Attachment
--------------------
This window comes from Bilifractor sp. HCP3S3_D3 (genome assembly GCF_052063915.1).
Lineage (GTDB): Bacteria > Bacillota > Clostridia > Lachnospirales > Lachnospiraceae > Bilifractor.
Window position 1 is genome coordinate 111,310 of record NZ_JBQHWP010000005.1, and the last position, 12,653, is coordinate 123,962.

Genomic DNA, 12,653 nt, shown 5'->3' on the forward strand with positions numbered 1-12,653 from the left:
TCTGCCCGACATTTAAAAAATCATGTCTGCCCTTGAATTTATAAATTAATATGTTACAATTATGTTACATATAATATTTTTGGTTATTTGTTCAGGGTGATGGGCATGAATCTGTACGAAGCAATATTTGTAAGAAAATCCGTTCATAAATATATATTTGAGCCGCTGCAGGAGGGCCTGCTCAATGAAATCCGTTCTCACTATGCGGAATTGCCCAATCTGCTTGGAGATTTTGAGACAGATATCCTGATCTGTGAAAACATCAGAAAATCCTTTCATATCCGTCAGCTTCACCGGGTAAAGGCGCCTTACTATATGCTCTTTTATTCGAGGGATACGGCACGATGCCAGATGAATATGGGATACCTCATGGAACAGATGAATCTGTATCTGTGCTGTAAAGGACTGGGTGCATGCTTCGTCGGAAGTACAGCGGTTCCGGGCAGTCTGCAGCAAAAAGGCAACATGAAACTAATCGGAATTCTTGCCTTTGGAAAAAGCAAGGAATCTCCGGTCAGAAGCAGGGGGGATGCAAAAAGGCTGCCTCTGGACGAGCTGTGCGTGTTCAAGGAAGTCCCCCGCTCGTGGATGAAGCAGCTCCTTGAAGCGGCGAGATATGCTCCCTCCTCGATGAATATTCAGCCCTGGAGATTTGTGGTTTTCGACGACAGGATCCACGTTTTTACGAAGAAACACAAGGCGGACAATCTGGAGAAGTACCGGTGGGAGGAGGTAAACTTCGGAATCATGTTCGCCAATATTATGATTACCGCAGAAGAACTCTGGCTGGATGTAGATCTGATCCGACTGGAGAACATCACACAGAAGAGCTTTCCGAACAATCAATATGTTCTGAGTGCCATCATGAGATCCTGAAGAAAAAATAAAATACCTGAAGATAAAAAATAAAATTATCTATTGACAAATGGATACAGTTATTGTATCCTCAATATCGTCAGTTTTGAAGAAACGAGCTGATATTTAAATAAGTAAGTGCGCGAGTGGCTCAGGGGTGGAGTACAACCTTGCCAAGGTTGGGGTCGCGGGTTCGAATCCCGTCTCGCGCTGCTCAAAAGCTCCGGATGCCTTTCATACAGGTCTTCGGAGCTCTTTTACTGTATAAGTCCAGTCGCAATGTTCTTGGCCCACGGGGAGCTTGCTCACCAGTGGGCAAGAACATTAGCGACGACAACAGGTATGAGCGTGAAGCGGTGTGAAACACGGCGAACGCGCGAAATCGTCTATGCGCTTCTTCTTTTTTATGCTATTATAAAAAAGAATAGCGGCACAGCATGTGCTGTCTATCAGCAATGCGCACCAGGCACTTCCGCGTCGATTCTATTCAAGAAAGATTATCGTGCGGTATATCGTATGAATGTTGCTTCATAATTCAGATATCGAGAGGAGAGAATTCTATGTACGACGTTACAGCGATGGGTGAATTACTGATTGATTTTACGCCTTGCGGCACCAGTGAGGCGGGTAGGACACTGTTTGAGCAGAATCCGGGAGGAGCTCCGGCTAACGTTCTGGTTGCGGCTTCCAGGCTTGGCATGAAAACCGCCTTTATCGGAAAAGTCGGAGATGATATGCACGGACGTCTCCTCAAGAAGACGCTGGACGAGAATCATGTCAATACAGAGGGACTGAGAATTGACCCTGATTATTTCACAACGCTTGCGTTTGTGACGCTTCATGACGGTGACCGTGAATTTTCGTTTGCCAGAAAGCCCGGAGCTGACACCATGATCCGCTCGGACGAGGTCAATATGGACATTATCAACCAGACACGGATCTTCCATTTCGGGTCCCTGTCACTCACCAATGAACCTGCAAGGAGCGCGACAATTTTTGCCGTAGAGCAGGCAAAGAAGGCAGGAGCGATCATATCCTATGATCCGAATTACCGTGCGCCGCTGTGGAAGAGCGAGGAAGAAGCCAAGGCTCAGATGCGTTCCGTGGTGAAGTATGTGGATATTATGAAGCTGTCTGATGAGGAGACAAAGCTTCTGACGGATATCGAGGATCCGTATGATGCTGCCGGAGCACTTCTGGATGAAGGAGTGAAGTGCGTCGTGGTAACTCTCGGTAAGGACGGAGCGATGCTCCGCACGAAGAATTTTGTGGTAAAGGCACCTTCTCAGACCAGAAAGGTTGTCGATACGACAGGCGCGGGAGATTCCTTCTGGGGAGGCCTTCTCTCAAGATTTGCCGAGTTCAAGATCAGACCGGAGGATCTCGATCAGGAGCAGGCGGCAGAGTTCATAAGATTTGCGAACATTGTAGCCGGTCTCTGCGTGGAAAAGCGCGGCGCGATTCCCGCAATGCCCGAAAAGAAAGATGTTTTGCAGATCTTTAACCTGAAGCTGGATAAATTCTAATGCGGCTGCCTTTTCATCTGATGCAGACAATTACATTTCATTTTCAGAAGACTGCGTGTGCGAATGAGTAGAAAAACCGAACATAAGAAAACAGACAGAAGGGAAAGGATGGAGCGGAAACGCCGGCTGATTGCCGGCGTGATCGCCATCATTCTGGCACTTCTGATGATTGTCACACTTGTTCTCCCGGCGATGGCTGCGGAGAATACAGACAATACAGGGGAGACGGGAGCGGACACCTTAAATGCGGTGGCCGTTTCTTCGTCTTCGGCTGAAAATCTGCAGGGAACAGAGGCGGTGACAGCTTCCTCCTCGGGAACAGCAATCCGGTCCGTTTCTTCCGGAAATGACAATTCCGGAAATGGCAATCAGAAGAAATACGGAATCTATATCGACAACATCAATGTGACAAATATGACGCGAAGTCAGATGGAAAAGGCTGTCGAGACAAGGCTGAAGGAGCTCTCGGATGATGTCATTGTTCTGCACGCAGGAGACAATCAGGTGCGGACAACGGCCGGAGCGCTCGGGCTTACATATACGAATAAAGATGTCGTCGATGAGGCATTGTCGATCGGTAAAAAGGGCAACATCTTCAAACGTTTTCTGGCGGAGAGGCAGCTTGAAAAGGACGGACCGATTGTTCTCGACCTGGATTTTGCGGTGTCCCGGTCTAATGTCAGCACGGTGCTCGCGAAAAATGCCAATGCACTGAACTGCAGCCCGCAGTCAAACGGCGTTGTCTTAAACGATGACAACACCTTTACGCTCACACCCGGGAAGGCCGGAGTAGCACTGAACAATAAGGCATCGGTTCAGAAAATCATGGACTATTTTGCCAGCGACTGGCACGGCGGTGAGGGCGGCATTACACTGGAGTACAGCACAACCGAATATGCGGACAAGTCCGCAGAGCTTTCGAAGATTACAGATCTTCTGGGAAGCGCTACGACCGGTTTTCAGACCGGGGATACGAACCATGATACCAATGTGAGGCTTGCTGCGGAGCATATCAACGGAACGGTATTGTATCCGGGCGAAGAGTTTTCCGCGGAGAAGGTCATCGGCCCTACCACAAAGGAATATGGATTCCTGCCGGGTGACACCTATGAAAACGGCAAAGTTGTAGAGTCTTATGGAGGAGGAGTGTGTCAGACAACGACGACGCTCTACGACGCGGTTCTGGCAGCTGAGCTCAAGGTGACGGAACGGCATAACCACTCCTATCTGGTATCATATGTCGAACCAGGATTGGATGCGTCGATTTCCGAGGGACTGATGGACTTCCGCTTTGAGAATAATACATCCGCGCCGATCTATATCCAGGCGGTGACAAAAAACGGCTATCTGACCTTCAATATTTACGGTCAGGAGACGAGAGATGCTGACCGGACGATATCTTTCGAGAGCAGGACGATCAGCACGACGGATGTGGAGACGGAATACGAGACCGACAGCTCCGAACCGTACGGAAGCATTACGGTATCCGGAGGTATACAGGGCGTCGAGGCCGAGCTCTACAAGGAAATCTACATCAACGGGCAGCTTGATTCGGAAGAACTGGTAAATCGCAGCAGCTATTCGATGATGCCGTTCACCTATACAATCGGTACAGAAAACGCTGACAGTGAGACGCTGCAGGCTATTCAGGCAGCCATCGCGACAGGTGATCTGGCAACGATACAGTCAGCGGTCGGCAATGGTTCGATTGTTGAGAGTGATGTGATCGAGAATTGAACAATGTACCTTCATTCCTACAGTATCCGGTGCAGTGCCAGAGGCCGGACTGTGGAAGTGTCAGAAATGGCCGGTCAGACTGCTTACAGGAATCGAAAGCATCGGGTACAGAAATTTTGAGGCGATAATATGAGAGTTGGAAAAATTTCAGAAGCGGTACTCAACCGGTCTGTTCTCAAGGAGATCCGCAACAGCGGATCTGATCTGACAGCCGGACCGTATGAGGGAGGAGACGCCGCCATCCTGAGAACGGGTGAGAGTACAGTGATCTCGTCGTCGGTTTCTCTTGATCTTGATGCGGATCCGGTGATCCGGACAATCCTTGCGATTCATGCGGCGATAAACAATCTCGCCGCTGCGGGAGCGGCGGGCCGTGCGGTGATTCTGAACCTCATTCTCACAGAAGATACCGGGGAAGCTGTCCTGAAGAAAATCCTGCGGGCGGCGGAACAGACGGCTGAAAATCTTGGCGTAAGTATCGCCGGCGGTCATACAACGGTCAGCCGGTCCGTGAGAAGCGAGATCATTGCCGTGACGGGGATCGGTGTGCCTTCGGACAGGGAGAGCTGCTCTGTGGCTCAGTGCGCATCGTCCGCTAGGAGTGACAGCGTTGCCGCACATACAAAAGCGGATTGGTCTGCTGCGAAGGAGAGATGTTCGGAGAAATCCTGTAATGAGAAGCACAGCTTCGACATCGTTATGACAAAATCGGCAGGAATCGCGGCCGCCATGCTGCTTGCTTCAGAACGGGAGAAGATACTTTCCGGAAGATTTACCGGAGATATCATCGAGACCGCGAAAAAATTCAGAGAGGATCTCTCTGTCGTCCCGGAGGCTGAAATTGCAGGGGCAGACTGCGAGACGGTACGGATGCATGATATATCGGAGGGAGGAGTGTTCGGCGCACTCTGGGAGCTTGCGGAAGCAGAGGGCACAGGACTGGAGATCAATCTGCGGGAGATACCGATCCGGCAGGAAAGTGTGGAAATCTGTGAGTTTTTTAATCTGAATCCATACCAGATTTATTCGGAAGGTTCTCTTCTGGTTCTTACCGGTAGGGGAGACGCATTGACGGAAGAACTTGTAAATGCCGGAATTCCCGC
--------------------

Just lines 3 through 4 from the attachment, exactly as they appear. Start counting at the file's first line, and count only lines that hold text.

Window position 1 is genome coordinate 111,310 of record NZ_JBQHWP010000005.1, and the last position, 12,653, is coordinate 123,962.

Genomic DNA, 12,653 nt, shown 5'->3' on the forward strand with positions numbered 1-12,653 from the left: